When Bitcoin becomes important enough, the government may purchase it as a substitute for gold and profit from international currency matters, or as a hedging tool for its “value store”.
Another option for the government is to make a profit by participating in Bitcoin mining, either directly or indirectly, because they control a lot of resources for energy production. (Blue Fox note: Just as some time ago reported that Belarus tried to use nuclear power to participate in bitcoin mining) Participating in bitcoin mining business not only has a source of income for the country, but also helps bitcoin, bit The currency uses a higher energy investment to ensure its network security.
Although the possibility of government involvement in bitcoin mining or buying bitcoin is very small in the short or medium term, it may be a reasonable choice in the long run.
Social globalization and bitcoin
The second important external factor we identified is the social structure. The current trend is globalization and international cooperation. Understanding the needs of this social transformation is essential to understanding the appropriate currency for such a society. Today's society is rapidly moving towards urbanization, and the vast majority of the world's population lives in cities. The Internet is becoming more and more important in our daily lives. With more than 4 billion Internet users worldwide, this technology has far more social impact than most previous inventions.
Although society is more closely linked than before, the world is in a state of severe division of money that has not been seen for centuries. Although most of the precious metals used in the past have different weights, they are generally accepted commercially (Blue Fox notes: silver and gold were the world's most common currencies). In today's world, we have hundreds of incompatible banknotes that divide the world market and damage the global division of labor.
Most social collaboration across borders now requires currency exchange between multiple currencies. This complicates and distort economic calculations while adding additional costs and requires trusting more financial institutions. For this issue, we may increase the issue of transaction settlement. Due to the cost and regulation of cross-border mobile money, this settlement is very expensive and requires centralized processing by multiple intermediaries.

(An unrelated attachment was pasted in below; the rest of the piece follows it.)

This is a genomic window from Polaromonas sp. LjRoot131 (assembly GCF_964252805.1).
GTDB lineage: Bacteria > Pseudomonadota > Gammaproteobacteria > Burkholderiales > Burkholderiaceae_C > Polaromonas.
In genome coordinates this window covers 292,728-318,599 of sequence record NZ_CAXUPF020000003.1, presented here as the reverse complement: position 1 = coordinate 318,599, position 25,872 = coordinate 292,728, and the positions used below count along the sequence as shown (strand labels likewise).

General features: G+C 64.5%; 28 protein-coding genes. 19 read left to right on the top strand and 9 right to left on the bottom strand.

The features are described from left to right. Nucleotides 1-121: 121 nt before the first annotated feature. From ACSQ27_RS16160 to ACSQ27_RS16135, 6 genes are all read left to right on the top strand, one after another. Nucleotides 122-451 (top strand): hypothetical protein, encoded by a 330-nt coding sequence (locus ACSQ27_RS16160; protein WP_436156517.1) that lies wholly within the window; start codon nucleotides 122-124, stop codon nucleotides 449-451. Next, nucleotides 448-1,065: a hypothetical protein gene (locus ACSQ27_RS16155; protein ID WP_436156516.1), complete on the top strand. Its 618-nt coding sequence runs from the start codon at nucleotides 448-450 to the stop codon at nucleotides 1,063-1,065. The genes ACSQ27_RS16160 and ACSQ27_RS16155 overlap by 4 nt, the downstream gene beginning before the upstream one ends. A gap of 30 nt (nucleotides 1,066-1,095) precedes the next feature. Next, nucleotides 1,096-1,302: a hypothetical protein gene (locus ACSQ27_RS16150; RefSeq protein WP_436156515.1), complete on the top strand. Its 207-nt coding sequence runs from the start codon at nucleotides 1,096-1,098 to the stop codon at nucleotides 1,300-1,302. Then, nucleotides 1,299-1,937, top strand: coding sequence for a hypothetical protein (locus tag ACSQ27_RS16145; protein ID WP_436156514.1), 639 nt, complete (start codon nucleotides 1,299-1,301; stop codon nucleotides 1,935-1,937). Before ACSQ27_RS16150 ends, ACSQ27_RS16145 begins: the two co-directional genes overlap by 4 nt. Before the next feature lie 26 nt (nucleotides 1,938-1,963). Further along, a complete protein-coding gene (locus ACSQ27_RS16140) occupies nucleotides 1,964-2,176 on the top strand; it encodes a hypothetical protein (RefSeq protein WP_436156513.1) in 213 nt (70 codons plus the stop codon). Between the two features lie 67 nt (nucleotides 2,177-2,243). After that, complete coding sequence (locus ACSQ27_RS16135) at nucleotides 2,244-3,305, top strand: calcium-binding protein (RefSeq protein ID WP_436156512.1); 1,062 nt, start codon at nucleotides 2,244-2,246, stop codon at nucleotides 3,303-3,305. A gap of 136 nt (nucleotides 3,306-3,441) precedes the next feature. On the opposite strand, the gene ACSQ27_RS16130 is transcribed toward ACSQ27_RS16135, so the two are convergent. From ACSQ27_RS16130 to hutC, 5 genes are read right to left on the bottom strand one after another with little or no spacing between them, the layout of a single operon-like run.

As society enters an era of global connectivity, with the unprecedented growth of electronic transactions worldwide, the demand for native currency in the digital environment is growing. At present, it is impractical to settle payments with strangers without having to trust financial intermediaries or central banks that issue currency.
Moreover, this process cannot be achieved by any existing currency system until the emergence of Bitcoin. As a fully electronic product, Bitcoin allows for settlement anywhere in the world without the need for trusted payment clearing. It does not require expensive international physical transportation, is easy to store, and is used anywhere in the world at a small cost. Looking at the structure of modern society, it seems that there is indeed a need for a native digital currency that does not require trust, which is likely to promote the adoption of Bitcoin.
Understanding Bitcoin – the cognitive barriers used by Bitcoin
Before we reach a conclusion, we will discuss the third significant external factor that affects the carrier of money, that is, cognitive factors.
Unlike previous currencies, the previous ones like gold, fur or cattle, Bitcoin has no other "real" use than currency. In this respect, it is similar to collectible currencies, such as beading and shells, and is similar in this particular aspect to current currency.
In a more conventional, although not economically accurate term, it has no "intrinsic value." It is not necessary to discuss whether such "intrinsic value" is necessary here, or rather, whether there is "intrinsic value", which is beyond the scope of this article.
For us, it is necessary to understand the cognitive barriers faced by Bitcoin because it lacks this widely-aware "real use", or does not have the natural beauty of a shell, or the legislative promotion and support of no legal currency, Bit There is nothing to promote its adoption, and there is nothing to push it to complete its initial accumulation beyond its currency use. (Blue Fox Note: The author's point of view, other currency types have "practical use" support, such as gold not only needs mining, scarcity, as well as decorative or industrial use, is recognized by everyone; French currency has state support; Bitcoin has neither “practical use” nor state support. This is why it faced a large cognitive barrier in the early days and hindered its importance to a larger scale.)